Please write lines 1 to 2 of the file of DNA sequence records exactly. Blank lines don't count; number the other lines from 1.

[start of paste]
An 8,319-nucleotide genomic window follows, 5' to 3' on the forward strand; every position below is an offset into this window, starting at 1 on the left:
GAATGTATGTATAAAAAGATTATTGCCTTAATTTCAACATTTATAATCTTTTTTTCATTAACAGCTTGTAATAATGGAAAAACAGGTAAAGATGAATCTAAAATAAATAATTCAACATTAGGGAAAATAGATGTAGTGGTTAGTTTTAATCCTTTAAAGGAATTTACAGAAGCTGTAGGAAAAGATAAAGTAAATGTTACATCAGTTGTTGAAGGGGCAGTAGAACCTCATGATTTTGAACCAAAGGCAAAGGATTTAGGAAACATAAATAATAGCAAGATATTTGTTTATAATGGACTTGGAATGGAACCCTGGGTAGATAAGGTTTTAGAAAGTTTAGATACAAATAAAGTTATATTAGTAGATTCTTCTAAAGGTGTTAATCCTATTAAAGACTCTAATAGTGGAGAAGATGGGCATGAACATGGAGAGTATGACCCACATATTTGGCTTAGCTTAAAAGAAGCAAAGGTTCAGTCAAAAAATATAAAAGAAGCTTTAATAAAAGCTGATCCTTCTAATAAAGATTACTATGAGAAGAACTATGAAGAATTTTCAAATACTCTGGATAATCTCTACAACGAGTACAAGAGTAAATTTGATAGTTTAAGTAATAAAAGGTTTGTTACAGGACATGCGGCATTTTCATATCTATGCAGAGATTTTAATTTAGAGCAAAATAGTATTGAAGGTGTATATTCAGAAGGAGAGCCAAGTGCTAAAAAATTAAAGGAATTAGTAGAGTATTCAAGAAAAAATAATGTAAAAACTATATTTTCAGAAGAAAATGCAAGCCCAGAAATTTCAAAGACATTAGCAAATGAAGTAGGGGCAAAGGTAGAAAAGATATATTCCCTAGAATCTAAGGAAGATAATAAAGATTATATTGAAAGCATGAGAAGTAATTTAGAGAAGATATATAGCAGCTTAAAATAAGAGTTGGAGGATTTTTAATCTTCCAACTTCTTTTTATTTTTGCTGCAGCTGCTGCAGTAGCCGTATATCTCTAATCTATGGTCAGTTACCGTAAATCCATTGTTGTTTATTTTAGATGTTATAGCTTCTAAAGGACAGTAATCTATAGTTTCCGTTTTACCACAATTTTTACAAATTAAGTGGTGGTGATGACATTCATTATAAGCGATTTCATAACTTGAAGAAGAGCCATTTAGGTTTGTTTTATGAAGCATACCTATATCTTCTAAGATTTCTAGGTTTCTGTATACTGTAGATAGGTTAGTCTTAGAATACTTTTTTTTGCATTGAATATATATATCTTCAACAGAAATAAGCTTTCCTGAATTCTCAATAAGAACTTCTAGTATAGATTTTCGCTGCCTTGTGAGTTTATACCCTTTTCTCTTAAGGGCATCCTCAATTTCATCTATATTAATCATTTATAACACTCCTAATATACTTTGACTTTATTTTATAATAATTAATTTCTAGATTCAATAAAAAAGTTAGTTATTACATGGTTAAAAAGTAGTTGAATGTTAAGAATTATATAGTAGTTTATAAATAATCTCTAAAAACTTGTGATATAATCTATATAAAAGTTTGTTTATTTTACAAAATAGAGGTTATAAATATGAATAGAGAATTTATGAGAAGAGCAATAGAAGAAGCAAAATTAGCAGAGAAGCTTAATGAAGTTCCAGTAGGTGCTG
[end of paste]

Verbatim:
An 8,319-nucleotide genomic window follows, 5' to 3' on the forward strand; every position below is an offset into this window, starting at 1 on the left:
GAATGTATGTATAAAAAGATTATTGCCTTAATTTCAACATTTATAATCTTTTTTTCATTAACAGCTTGTAATAATGGAAAAACAGGTAAAGATGAATCTAAAATAAATAATTCAACATTAGGGAAAATAGATGTAGTGGTTAGTTTTAATCCTTTAAAGGAATTTACAGAAGCTGTAGGAAAAGATAAAGTAAATGTTACATCAGTTGTTGAAGGGGCAGTAGAACCTCATGATTTTGAACCAAAGGCAAAGGATTTAGGAAACATAAATAATAGCAAGATATTTGTTTATAATGGACTTGGAATGGAACCCTGGGTAGATAAGGTTTTAGAAAGTTTAGATACAAATAAAGTTATATTAGTAGATTCTTCTAAAGGTGTTAATCCTATTAAAGACTCTAATAGTGGAGAAGATGGGCATGAACATGGAGAGTATGACCCACATATTTGGCTTAGCTTAAAAGAAGCAAAGGTTCAGTCAAAAAATATAAAAGAAGCTTTAATAAAAGCTGATCCTTCTAATAAAGATTACTATGAGAAGAACTATGAAGAATTTTCAAATACTCTGGATAATCTCTACAACGAGTACAAGAGTAAATTTGATAGTTTAAGTAATAAAAGGTTTGTTACAGGACATGCGGCATTTTCATATCTATGCAGAGATTTTAATTTAGAGCAAAATAGTATTGAAGGTGTATATTCAGAAGGAGAGCCAAGTGCTAAAAAATTAAAGGAATTAGTAGAGTATTCAAGAAAAAATAATGTAAAAACTATATTTTCAGAAGAAAATGCAAGCCCAGAAATTTCAAAGACATTAGCAAATGAAGTAGGGGCAAAGGTAGAAAAGATATATTCCCTAGAATCTAAGGAAGATAATAAAGATTATATTGAAAGCATGAGAAGTAATTTAGAGAAGATATATAGCAGCTTAAAATAAGAGTTGGAGGATTTTTAATCTTCCAACTTCTTTTTATTTTTGCTGCAGCTGCTGCAGTAGCCGTATATCTCTAATCTATGGTCAGTTACCGTAAATCCATTGTTGTTTATTTTAGATGTTATAGCTTCTAAAGGACAGTAATCTATAGTTTCCGTTTTACCACAATTTTTACAAATTAAGTGGTGGTGATGACATTCATTATAAGCGATTTCATAACTTGAAGAAGAGCCATTTAGGTTTGTTTTATGAAGCATACCTATATCTTCTAAGATTTCTAGGTTTCTGTATACTGTAGATAGGTTAGTCTTAGAATACTTTTTTTTGCATTGAATATATATATCTTCAACAGAAATAAGCTTTCCTGAATTCTCAATAAGAACTTCTAGTATAGATTTTCGCTGCCTTGTGAGTTTATACCCTTTTCTCTTAAGGGCATCCTCAATTTCATCTATATTAATCATTTATAACACTCCTAATATACTTTGACTTTATTTTATAATAATTAATTTCTAGATTCAATAAAAAAGTTAGTTATTACATGGTTAAAAAGTAGTTGAATGTTAAGAATTATATAGTAGTTTATAAATAATCTCTAAAAACTTGTGATATAATCTATATAAAAGTTTGTTTATTTTACAAAATAGAGGTTATAAATATGAATAGAGAATTTATGAGAAGAGCAATAGAAGAAGCAAAATTAGCAGAGAAGCTTAATGAAGTTCCAGTAGGTGCTG